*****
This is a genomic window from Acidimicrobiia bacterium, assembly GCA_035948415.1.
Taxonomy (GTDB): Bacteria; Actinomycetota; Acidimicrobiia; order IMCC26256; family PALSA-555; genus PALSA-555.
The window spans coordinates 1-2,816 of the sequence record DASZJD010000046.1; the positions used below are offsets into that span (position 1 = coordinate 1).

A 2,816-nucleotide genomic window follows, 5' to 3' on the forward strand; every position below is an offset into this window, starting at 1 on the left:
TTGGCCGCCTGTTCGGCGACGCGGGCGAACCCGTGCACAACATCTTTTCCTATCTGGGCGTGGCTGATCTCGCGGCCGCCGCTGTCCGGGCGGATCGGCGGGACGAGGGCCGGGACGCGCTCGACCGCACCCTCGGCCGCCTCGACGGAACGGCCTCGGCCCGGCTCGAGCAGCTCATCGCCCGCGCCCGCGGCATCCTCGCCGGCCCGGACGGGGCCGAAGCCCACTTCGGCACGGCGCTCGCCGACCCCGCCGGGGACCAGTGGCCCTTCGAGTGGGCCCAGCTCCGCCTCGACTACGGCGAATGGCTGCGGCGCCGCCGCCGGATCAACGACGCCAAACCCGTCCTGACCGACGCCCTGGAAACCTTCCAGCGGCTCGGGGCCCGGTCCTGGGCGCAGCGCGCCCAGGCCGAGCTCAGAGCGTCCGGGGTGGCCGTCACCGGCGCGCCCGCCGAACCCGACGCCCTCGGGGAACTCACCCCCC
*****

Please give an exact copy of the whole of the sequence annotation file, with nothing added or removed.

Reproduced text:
This is a genomic window from Acidimicrobiia bacterium, assembly GCA_035948415.1.
Taxonomy (GTDB): Bacteria; Actinomycetota; Acidimicrobiia; order IMCC26256; family PALSA-555; genus PALSA-555.
The window spans coordinates 1-2,816 of the sequence record DASZJD010000046.1; the positions used below are offsets into that span (position 1 = coordinate 1).

A 2,816-nucleotide genomic window follows, 5' to 3' on the forward strand; every position below is an offset into this window, starting at 1 on the left:
TTGGCCGCCTGTTCGGCGACGCGGGCGAACCCGTGCACAACATCTTTTCCTATCTGGGCGTGGCTGATCTCGCGGCCGCCGCTGTCCGGGCGGATCGGCGGGACGAGGGCCGGGACGCGCTCGACCGCACCCTCGGCCGCCTCGACGGAACGGCCTCGGCCCGGCTCGAGCAGCTCATCGCCCGCGCCCGCGGCATCCTCGCCGGCCCGGACGGGGCCGAAGCCCACTTCGGCACGGCGCTCGCCGACCCCGCCGGGGACCAGTGGCCCTTCGAGTGGGCCCAGCTCCGCCTCGACTACGGCGAATGGCTGCGGCGCCGCCGCCGGATCAACGACGCCAAACCCGTCCTGACCGACGCCCTGGAAACCTTCCAGCGGCTCGGGGCCCGGTCCTGGGCGCAGCGCGCCCAGGCCGAGCTCAGAGCGTCCGGGGTGGCCGTCACCGGCGCGCCCGCCGAACCCGACGCCCTCGGGGAACTCACCCCCC